Author(s): Maurel C, Javot H, Lauvergeat V, Gerbeau P, Tournaire C,
Abstract Share this page
Abstract In plants, membrane channels of the major intrinsic protein (MIP) super-family exhibit a high diversity with, for instance, 35 homologues in the model species Arabidopsis thaliana. As has been found in other organisms, plant MIPs function as membrane channels permeable to water (aquaporins) and in some cases to small nonelectrolytes. The aim of the present article is to integrate into plant physiology what has been recently learned about the molecular and functional properties of aquaporins in plants. Exhaustive compilation of data in the literature shows that the numerous aquaporin isoforms of plants have specific expression patterns throughout plant development and in response to environmental stimuli. The diversity of aquaporin homologues in plants can also be explained in part by their presence in multiple subcellular compartments. In recent years, there have been numerous reports that describe the activity of water channels in purified membrane vesicles, in isolated organelles or protoplasts, and in intact plant cells or even tissues. Altogether, these data suggest that the transport of water and solutes across plant membranes concerns many facets of plant physiology. Because of the high degree of compartmentation of plant cells, aquaporins may play a critical role in cell osmoregulation. Water uptake in roots represents a typical process in which to investigate the role of aquaporins in transcellular water transport, and the mechanisms and regulations involved are discussed.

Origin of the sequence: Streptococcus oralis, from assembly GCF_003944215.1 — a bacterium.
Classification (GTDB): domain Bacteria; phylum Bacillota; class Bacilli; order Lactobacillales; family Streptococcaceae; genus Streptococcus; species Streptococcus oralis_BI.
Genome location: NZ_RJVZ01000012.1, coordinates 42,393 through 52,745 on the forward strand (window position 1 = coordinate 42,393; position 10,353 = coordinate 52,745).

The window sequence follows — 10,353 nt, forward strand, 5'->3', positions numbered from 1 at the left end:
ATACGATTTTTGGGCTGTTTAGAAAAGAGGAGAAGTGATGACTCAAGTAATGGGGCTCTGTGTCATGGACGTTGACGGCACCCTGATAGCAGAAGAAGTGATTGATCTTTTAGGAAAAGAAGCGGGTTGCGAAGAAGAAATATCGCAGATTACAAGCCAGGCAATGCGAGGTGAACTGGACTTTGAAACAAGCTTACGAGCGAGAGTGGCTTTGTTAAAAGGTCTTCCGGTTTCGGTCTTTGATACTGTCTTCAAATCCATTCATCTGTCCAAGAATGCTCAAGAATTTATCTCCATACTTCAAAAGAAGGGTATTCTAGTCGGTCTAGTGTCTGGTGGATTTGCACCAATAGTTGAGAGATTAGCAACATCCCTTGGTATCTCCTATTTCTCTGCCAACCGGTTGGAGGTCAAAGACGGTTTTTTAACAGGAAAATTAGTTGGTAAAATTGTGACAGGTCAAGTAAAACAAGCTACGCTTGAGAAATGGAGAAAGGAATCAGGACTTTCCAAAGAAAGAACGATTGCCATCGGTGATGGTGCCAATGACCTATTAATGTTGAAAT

This article was published in Int Rev Cytol
and referenced in Entomology, Ornithology & Herpetology: Current Research